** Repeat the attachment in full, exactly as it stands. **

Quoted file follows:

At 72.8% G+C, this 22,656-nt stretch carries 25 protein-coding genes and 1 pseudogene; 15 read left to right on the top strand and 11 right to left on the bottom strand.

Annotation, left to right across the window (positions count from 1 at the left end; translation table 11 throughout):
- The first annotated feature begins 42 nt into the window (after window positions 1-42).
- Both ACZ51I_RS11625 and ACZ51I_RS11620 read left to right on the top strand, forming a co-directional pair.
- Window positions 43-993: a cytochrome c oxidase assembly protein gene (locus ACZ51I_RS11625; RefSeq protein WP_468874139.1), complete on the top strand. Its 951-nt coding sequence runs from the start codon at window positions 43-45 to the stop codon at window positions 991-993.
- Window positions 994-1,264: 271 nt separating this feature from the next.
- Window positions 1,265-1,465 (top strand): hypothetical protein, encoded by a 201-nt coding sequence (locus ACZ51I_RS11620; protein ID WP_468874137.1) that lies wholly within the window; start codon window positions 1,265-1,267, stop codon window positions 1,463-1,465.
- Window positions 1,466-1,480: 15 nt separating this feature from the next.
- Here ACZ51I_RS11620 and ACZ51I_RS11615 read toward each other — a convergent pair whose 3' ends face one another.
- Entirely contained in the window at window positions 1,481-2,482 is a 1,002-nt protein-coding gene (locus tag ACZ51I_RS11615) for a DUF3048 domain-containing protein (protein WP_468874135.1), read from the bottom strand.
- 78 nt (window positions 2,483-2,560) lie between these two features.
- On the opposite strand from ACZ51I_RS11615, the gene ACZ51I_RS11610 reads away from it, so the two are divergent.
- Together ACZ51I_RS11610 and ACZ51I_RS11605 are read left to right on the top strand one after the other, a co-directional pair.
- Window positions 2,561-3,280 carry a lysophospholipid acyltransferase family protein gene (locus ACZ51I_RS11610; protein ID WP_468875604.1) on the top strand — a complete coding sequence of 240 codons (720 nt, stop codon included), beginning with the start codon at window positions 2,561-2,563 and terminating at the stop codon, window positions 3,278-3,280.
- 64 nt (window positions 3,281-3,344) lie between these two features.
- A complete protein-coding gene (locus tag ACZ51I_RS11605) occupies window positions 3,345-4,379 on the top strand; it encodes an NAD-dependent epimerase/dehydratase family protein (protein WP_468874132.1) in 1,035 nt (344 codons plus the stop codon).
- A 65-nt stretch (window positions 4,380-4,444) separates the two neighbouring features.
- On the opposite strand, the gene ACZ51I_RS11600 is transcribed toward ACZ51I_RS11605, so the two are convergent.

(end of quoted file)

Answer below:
At 72.8% G+C, this 22,656-nt stretch carries 25 protein-coding genes and 1 pseudogene; 15 read left to right on the top strand and 11 right to left on the bottom strand.

Annotation, left to right across the window (positions count from 1 at the left end; translation table 11 throughout):
- The first annotated feature begins 42 nt into the window (after window positions 1-42).
- Both ACZ51I_RS11625 and ACZ51I_RS11620 read left to right on the top strand, forming a co-directional pair.
- Window positions 43-993: a cytochrome c oxidase assembly protein gene (locus ACZ51I_RS11625; RefSeq protein WP_468874139.1), complete on the top strand. Its 951-nt coding sequence runs from the start codon at window positions 43-45 to the stop codon at window positions 991-993.
- Window positions 994-1,264: 271 nt separating this feature from the next.
- Window positions 1,265-1,465 (top strand): hypothetical protein, encoded by a 201-nt coding sequence (locus ACZ51I_RS11620; protein ID WP_468874137.1) that lies wholly within the window; start codon window positions 1,265-1,267, stop codon window positions 1,463-1,465.
- Window positions 1,466-1,480: 15 nt separating this feature from the next.
- Here ACZ51I_RS11620 and ACZ51I_RS11615 read toward each other — a convergent pair whose 3' ends face one another.
- Entirely contained in the window at window positions 1,481-2,482 is a 1,002-nt protein-coding gene (locus tag ACZ51I_RS11615) for a DUF3048 domain-containing protein (protein WP_468874135.1), read from the bottom strand.
- 78 nt (window positions 2,483-2,560) lie between these two features.
- On the opposite strand from ACZ51I_RS11615, the gene ACZ51I_RS11610 reads away from it, so the two are divergent.
- Together ACZ51I_RS11610 and ACZ51I_RS11605 are read left to right on the top strand one after the other, a co-directional pair.
- Window positions 2,561-3,280 carry a lysophospholipid acyltransferase family protein gene (locus ACZ51I_RS11610; protein ID WP_468875604.1) on the top strand — a complete coding sequence of 240 codons (720 nt, stop codon included), beginning with the start codon at window positions 2,561-2,563 and terminating at the stop codon, window positions 3,278-3,280.
- 64 nt (window positions 3,281-3,344) lie between these two features.
- A complete protein-coding gene (locus tag ACZ51I_RS11605) occupies window positions 3,345-4,379 on the top strand; it encodes an NAD-dependent epimerase/dehydratase family protein (protein WP_468874132.1) in 1,035 nt (344 codons plus the stop codon).
- A 65-nt stretch (window positions 4,380-4,444) separates the two neighbouring features.
- On the opposite strand, the gene ACZ51I_RS11600 is transcribed toward ACZ51I_RS11605, so the two are convergent.